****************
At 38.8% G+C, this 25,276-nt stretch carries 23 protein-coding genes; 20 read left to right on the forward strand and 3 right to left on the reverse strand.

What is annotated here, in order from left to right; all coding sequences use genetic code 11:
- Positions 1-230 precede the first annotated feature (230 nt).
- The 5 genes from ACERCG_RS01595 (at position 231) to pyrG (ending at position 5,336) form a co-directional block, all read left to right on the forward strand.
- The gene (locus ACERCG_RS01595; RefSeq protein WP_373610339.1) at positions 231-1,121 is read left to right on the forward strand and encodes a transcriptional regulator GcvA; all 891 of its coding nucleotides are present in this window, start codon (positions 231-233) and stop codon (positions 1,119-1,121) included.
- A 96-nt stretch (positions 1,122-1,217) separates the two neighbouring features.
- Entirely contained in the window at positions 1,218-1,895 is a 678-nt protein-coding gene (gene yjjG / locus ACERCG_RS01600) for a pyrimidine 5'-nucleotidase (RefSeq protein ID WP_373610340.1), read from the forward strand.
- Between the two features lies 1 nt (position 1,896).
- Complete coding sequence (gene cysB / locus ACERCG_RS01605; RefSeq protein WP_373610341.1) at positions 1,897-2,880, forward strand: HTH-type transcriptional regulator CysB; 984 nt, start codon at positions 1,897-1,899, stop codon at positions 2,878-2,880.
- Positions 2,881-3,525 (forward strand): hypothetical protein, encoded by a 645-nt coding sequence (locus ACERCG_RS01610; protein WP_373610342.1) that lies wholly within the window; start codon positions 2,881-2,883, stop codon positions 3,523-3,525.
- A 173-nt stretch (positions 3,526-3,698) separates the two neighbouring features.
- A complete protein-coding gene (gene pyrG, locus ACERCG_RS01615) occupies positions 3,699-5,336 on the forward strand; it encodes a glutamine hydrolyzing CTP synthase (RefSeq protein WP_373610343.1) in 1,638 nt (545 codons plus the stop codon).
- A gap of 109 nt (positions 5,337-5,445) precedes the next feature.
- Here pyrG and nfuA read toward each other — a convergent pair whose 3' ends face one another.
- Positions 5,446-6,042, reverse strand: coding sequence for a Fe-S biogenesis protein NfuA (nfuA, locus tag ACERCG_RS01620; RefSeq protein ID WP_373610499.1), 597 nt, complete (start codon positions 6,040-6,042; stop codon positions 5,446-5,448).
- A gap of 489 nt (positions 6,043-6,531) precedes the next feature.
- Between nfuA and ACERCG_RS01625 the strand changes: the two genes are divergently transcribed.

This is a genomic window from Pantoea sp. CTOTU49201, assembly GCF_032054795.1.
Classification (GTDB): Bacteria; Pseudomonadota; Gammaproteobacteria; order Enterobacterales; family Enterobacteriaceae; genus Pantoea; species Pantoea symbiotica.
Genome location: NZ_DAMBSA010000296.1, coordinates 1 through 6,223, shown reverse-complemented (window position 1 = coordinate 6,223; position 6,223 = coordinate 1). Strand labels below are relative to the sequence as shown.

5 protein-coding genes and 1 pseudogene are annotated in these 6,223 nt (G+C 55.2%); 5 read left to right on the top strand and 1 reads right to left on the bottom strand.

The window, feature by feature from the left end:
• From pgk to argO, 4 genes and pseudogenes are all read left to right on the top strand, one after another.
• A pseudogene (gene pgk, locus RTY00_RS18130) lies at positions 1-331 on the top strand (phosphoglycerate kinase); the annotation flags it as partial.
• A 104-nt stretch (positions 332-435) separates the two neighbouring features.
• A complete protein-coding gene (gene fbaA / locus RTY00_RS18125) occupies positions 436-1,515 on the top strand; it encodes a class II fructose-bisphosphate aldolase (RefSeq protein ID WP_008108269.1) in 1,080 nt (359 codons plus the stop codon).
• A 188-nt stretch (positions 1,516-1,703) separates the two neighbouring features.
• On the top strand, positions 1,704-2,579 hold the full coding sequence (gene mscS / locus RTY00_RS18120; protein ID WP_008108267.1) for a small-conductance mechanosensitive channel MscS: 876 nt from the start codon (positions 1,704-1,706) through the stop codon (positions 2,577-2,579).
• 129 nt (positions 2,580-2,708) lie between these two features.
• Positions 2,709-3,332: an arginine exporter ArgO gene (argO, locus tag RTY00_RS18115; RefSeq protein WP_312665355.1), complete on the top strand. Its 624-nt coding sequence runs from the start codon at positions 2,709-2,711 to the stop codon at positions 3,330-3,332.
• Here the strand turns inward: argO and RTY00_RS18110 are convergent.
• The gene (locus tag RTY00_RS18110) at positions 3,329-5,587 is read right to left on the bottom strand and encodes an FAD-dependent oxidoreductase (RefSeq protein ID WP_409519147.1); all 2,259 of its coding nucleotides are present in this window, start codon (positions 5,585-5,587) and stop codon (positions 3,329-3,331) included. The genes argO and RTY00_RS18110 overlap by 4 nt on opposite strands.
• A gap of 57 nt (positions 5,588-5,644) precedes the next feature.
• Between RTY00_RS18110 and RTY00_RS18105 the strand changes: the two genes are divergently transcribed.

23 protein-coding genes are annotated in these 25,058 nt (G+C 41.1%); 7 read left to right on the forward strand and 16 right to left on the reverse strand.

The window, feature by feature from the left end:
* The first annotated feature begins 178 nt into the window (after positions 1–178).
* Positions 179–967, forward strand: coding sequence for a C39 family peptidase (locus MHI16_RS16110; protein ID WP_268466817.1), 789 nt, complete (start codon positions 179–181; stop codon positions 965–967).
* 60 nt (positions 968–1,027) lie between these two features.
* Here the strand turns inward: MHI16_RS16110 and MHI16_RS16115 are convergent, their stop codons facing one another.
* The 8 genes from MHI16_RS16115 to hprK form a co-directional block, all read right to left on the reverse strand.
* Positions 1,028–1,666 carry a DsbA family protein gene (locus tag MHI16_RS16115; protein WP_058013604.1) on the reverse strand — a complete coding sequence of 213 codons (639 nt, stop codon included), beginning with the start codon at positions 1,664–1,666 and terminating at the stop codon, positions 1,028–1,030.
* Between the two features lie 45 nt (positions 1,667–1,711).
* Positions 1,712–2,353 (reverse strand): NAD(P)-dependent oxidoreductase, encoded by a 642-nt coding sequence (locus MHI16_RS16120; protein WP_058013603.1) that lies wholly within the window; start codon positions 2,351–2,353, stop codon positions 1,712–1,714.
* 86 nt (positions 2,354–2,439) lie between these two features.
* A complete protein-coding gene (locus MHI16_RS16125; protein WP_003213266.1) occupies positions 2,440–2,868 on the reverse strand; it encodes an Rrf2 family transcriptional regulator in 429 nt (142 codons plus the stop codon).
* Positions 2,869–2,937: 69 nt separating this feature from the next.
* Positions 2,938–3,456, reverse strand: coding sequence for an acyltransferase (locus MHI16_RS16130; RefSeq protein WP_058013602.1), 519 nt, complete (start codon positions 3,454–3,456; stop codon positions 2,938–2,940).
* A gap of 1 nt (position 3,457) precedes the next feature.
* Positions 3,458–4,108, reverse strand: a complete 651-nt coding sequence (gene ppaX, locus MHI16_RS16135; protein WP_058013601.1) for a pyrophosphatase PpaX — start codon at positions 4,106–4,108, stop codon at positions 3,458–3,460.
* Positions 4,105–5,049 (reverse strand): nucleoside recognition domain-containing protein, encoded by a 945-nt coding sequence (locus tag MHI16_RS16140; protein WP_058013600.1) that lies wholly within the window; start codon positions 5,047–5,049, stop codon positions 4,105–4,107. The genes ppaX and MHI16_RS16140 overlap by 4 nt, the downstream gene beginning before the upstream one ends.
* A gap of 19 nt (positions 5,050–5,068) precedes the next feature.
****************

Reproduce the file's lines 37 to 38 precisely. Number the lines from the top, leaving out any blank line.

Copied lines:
* The first annotated feature begins 178 nt into the window (after positions 1–178).
* Positions 179–967, forward strand: coding sequence for a C39 family peptidase (locus MHI16_RS16110; protein ID WP_268466817.1), 789 nt, complete (start codon positions 179–181; stop codon positions 965–967).